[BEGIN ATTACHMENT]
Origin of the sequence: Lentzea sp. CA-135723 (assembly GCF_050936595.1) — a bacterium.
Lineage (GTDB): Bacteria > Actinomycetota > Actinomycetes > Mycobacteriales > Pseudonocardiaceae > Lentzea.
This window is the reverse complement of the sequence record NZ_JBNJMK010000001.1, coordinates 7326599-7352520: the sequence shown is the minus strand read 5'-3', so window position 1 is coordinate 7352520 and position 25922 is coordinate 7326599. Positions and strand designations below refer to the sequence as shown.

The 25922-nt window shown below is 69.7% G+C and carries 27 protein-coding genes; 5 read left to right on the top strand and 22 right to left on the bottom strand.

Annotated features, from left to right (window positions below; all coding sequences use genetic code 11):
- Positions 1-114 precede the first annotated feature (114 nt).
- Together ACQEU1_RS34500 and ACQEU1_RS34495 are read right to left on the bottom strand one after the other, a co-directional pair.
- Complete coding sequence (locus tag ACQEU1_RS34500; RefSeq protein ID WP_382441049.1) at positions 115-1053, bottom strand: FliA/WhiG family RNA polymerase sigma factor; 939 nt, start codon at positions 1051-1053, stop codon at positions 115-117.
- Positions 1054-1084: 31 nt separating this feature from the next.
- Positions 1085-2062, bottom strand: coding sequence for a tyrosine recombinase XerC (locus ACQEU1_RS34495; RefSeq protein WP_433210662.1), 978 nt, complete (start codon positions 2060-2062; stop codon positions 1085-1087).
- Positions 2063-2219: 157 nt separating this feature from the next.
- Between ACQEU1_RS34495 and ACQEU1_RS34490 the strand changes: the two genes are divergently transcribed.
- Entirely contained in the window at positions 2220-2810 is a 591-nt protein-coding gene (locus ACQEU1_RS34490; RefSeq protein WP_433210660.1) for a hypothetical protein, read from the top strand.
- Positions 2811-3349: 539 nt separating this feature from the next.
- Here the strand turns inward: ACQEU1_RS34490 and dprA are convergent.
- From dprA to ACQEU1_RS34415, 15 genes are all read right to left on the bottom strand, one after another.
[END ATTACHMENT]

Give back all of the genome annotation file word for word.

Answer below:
Origin of the sequence: Lentzea sp. CA-135723 (assembly GCF_050936595.1) — a bacterium.
Lineage (GTDB): Bacteria > Actinomycetota > Actinomycetes > Mycobacteriales > Pseudonocardiaceae > Lentzea.
This window is the reverse complement of the sequence record NZ_JBNJMK010000001.1, coordinates 7326599-7352520: the sequence shown is the minus strand read 5'-3', so window position 1 is coordinate 7352520 and position 25922 is coordinate 7326599. Positions and strand designations below refer to the sequence as shown.

The 25922-nt window shown below is 69.7% G+C and carries 27 protein-coding genes; 5 read left to right on the top strand and 22 right to left on the bottom strand.

Annotated features, from left to right (window positions below; all coding sequences use genetic code 11):
- Positions 1-114 precede the first annotated feature (114 nt).
- Together ACQEU1_RS34500 and ACQEU1_RS34495 are read right to left on the bottom strand one after the other, a co-directional pair.
- Complete coding sequence (locus tag ACQEU1_RS34500; RefSeq protein ID WP_382441049.1) at positions 115-1053, bottom strand: FliA/WhiG family RNA polymerase sigma factor; 939 nt, start codon at positions 1051-1053, stop codon at positions 115-117.
- Positions 1054-1084: 31 nt separating this feature from the next.
- Positions 1085-2062, bottom strand: coding sequence for a tyrosine recombinase XerC (locus ACQEU1_RS34495; RefSeq protein WP_433210662.1), 978 nt, complete (start codon positions 2060-2062; stop codon positions 1085-1087).
- Positions 2063-2219: 157 nt separating this feature from the next.
- Between ACQEU1_RS34495 and ACQEU1_RS34490 the strand changes: the two genes are divergently transcribed.
- Entirely contained in the window at positions 2220-2810 is a 591-nt protein-coding gene (locus ACQEU1_RS34490; RefSeq protein WP_433210660.1) for a hypothetical protein, read from the top strand.
- Positions 2811-3349: 539 nt separating this feature from the next.
- Here the strand turns inward: ACQEU1_RS34490 and dprA are convergent.
- From dprA to ACQEU1_RS34415, 15 genes are all read right to left on the bottom strand, one after another.